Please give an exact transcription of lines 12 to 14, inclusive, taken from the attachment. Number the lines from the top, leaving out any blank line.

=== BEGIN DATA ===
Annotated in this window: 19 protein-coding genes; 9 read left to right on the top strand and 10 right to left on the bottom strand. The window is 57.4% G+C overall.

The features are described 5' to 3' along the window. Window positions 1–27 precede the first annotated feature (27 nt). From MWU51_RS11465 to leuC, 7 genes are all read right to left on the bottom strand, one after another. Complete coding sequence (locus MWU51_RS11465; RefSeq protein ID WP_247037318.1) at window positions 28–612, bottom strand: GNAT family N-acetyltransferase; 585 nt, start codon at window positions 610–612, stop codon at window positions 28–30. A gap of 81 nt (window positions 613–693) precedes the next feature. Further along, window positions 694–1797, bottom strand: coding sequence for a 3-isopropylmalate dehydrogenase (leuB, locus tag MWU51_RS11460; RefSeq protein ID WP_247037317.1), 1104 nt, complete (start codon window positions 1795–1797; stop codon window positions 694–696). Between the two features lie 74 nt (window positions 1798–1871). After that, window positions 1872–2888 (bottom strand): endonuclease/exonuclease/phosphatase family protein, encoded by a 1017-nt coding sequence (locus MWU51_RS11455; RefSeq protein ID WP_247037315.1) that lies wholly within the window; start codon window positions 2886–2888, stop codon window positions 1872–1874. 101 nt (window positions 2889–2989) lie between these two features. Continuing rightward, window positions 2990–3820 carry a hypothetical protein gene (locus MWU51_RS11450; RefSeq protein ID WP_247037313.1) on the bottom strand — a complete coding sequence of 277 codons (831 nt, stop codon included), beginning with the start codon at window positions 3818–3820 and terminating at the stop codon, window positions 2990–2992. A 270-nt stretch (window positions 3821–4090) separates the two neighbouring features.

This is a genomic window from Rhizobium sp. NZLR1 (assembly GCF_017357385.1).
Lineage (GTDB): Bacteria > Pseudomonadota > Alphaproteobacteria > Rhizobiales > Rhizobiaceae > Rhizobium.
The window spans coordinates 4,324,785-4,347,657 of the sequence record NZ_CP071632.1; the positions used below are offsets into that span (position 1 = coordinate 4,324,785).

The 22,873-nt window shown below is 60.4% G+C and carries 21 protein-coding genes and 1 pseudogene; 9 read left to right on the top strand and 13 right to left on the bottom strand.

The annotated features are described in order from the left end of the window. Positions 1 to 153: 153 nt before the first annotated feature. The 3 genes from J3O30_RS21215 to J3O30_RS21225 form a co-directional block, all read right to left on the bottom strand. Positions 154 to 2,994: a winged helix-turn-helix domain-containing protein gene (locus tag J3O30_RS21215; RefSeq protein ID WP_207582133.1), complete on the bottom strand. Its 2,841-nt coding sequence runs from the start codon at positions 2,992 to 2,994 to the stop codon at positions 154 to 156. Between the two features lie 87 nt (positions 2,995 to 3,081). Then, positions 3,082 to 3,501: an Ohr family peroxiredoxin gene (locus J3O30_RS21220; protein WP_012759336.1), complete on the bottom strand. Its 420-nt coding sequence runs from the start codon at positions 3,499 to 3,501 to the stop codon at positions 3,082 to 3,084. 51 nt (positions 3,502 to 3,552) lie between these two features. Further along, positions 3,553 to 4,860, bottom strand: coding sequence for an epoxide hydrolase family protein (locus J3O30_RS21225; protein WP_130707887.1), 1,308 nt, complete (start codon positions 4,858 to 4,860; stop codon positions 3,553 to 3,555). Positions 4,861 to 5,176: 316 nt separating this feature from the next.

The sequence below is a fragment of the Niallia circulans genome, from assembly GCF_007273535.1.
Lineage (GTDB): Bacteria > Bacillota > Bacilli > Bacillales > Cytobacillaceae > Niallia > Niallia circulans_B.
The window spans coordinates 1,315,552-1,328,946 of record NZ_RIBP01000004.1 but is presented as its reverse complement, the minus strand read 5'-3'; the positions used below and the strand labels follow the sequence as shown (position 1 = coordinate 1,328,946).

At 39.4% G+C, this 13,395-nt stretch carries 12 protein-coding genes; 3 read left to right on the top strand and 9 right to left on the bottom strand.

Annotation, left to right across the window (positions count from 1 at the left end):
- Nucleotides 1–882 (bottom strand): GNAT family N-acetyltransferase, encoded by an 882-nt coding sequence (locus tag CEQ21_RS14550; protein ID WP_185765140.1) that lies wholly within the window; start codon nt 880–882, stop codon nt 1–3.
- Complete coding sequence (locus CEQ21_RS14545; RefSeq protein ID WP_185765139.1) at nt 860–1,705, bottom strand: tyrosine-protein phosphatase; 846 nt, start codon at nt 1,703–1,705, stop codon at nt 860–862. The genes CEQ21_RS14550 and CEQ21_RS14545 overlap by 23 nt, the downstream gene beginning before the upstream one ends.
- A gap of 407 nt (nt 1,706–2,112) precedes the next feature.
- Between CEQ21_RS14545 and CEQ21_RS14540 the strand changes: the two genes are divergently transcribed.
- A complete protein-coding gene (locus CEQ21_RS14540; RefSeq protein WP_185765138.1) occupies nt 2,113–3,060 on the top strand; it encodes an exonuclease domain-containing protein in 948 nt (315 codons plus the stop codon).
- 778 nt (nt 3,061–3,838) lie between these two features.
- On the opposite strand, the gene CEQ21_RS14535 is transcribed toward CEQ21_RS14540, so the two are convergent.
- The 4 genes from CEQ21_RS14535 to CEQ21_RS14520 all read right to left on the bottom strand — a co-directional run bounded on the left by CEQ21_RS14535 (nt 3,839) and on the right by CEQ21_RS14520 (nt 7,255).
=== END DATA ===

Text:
Annotation, left to right across the window (positions count from 1 at the left end):
- Nucleotides 1–882 (bottom strand): GNAT family N-acetyltransferase, encoded by an 882-nt coding sequence (locus tag CEQ21_RS14550; protein ID WP_185765140.1) that lies wholly within the window; start codon nt 880–882, stop codon nt 1–3.
- Complete coding sequence (locus CEQ21_RS14545; RefSeq protein ID WP_185765139.1) at nt 860–1,705, bottom strand: tyrosine-protein phosphatase; 846 nt, start codon at nt 1,703–1,705, stop codon at nt 860–862. The genes CEQ21_RS14550 and CEQ21_RS14545 overlap by 23 nt, the downstream gene beginning before the upstream one ends.